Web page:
Copyright 2009 - 2017 by Mario Vaden
Helios coast redwood was discovered July 1, 2006, a little past 6pm, by Chris Atkins and Michael Taylor in Redwood National Park. Previous, Stratosphere Giant was the tallest known. Helios became the tallest for a until Hyperion was discovered by the same two men later that year in another valley on August 25, 2006. Also July 1, less than an hour after discovering Helios, they found Icarus which was 371' tall. That was 2 world records in one hour. The area of Helios Grove was nicknamed Dry Heaves Creek, mentioned in the book by Preston.
The only people I've been here with are Chris Atkins and Thomas from Germany, introduced on New Hope
For the present, I'm not posting a full lower trunk view because that part remained unpublished. But this winter 2017 digging through old folders, I found an image from years ago on a day we went back to Helios grove that doesn't provide compromising detail of the area.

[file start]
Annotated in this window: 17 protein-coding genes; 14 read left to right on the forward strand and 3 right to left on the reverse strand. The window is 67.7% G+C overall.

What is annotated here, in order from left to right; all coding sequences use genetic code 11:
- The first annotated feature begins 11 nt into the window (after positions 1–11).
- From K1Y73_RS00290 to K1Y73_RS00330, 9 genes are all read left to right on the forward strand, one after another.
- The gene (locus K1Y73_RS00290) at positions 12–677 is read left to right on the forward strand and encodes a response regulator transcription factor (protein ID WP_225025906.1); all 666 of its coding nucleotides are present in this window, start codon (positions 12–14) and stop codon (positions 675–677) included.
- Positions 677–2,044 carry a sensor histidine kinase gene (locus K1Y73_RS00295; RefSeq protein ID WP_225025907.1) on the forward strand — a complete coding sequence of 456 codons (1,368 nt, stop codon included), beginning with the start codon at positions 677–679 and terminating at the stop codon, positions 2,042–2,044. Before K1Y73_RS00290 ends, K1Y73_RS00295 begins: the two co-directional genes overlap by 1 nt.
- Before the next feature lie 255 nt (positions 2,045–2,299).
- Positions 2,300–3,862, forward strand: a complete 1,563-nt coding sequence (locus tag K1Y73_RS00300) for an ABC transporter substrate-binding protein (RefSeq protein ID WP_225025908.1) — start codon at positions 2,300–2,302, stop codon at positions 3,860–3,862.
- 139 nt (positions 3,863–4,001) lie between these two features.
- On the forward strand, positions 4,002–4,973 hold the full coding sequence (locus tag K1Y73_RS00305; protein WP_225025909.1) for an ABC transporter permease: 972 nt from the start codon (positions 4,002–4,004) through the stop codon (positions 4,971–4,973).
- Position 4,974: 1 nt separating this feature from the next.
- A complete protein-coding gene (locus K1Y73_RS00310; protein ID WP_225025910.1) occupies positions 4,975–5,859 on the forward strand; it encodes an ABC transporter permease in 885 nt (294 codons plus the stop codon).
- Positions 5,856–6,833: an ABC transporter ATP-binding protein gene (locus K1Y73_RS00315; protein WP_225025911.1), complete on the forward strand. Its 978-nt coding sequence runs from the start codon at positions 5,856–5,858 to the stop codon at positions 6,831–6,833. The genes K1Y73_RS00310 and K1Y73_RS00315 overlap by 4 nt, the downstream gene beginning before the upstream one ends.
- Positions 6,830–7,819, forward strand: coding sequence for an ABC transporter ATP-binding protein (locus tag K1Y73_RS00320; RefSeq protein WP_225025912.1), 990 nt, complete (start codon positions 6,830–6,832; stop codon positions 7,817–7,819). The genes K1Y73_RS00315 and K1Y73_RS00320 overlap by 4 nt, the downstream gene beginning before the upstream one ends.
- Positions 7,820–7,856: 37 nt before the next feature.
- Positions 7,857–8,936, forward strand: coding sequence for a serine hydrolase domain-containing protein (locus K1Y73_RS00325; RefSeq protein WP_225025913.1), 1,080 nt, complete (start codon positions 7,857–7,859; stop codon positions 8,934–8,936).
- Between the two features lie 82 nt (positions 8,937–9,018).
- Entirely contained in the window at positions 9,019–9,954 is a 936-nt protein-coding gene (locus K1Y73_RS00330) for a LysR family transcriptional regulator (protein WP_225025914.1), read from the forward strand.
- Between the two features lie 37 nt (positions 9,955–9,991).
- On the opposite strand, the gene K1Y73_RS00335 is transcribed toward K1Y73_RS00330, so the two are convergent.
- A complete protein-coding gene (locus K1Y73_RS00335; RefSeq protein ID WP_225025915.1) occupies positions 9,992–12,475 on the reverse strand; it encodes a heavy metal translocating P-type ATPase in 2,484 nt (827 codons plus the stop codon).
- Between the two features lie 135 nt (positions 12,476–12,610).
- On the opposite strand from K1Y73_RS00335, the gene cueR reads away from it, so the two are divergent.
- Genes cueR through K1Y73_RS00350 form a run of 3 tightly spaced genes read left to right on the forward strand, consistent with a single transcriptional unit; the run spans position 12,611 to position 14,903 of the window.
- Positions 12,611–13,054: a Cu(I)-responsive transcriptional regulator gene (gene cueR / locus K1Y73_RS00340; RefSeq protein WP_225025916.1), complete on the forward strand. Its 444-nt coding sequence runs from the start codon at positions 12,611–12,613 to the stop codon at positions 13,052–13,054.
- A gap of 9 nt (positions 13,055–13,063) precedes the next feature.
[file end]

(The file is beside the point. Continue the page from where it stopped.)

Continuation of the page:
That image is at the very end of the page.
Rhododendrons are all over the place, and those are the stems you see obscuring the big trunk. The only glimpse I used to offer for Helios was a small area of bark with a little fire scar. I thought it was interesting, shaped like a Megaladon or Great White Shark tooth. Like many other coast redwoods, Helios offers textures and shapes for the imagination.
For reference, in 2009, measurement for Helios was 375.9' or 114.58 m high, and 16.0' or 4.96 m diameter. The 2006 measurements and 2009 measurements mean Helios was only about 4 feet shorter than Hyperion. By 2012, the gap closed even more.
If it happened to surpass the tallest, its doubtful the change would ever be announced. Dr. Sillett quit releasing names with data, and because the ten tallest changed heights nobody outside the researchers and a handful of explorers really know whether or not these redwoods are still in the top ten. Any claims outside those few are speculation. But it's a fact that Helios was the world's 2nd tallest known in 2006.
Update: a February 2017 photo that offers a small clue.